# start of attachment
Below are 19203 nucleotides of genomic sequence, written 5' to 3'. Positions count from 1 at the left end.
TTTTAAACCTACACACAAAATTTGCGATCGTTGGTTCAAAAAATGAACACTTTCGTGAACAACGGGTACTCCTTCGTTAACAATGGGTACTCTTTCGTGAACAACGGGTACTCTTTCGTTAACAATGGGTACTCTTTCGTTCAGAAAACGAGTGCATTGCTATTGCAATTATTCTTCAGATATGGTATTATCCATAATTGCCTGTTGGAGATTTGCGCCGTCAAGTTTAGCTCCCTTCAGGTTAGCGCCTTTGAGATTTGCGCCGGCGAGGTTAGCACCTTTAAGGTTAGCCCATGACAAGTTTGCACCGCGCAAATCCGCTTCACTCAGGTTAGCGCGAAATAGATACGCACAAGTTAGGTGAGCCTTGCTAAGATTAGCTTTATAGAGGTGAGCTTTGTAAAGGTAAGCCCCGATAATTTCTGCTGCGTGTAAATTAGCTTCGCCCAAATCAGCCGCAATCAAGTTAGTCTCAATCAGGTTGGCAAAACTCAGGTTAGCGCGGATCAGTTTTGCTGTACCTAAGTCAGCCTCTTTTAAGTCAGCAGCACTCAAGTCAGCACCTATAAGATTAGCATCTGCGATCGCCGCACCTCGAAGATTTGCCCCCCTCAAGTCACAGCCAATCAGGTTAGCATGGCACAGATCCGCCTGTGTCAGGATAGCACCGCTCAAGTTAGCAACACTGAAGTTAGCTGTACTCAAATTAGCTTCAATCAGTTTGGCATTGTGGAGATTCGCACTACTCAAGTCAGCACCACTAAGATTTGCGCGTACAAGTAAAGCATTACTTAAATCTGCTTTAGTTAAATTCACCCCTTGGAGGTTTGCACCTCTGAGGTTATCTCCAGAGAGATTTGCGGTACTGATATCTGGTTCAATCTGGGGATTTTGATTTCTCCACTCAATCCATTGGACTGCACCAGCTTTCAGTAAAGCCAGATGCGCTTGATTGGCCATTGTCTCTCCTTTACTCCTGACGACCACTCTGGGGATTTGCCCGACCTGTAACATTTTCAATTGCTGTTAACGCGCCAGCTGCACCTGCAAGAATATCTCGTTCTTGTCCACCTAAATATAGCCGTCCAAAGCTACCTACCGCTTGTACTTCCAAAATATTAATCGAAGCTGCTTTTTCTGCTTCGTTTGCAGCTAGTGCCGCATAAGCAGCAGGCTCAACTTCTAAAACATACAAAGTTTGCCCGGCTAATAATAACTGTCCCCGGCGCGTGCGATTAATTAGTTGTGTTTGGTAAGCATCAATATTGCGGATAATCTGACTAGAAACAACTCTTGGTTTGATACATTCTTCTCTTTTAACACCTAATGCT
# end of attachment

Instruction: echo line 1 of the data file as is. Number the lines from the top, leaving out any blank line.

Below are 19203 nucleotides of genomic sequence, written 5' to 3'. Positions count from 1 at the left end.